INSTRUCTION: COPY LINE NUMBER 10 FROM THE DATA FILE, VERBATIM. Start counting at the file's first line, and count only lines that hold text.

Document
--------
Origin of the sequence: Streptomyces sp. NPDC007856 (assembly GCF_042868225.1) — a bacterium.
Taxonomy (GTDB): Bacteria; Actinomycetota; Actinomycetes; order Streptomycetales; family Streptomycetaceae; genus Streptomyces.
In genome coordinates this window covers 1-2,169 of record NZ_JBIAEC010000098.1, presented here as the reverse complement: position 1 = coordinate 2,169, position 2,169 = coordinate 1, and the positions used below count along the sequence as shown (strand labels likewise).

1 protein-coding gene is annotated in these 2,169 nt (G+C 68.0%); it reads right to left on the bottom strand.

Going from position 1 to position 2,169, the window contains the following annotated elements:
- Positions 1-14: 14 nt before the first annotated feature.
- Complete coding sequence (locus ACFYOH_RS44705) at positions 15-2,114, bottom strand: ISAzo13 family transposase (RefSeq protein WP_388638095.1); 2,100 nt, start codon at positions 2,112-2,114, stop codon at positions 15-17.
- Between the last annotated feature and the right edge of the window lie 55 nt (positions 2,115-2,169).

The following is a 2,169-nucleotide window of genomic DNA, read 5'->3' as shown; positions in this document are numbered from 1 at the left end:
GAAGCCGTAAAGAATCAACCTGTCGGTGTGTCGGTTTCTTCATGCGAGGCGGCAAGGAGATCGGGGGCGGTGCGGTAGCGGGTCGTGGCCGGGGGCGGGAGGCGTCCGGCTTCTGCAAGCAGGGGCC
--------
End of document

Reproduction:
GAAGCCGTAAAGAATCAACCTGTCGGTGTGTCGGTTTCTTCATGCGAGGCGGCAAGGAGATCGGGGGCGGTGCGGTAGCGGGTCGTGGCCGGGGGCGGGAGGCGTCCGGCTTCTGCAAGCAGGGGCC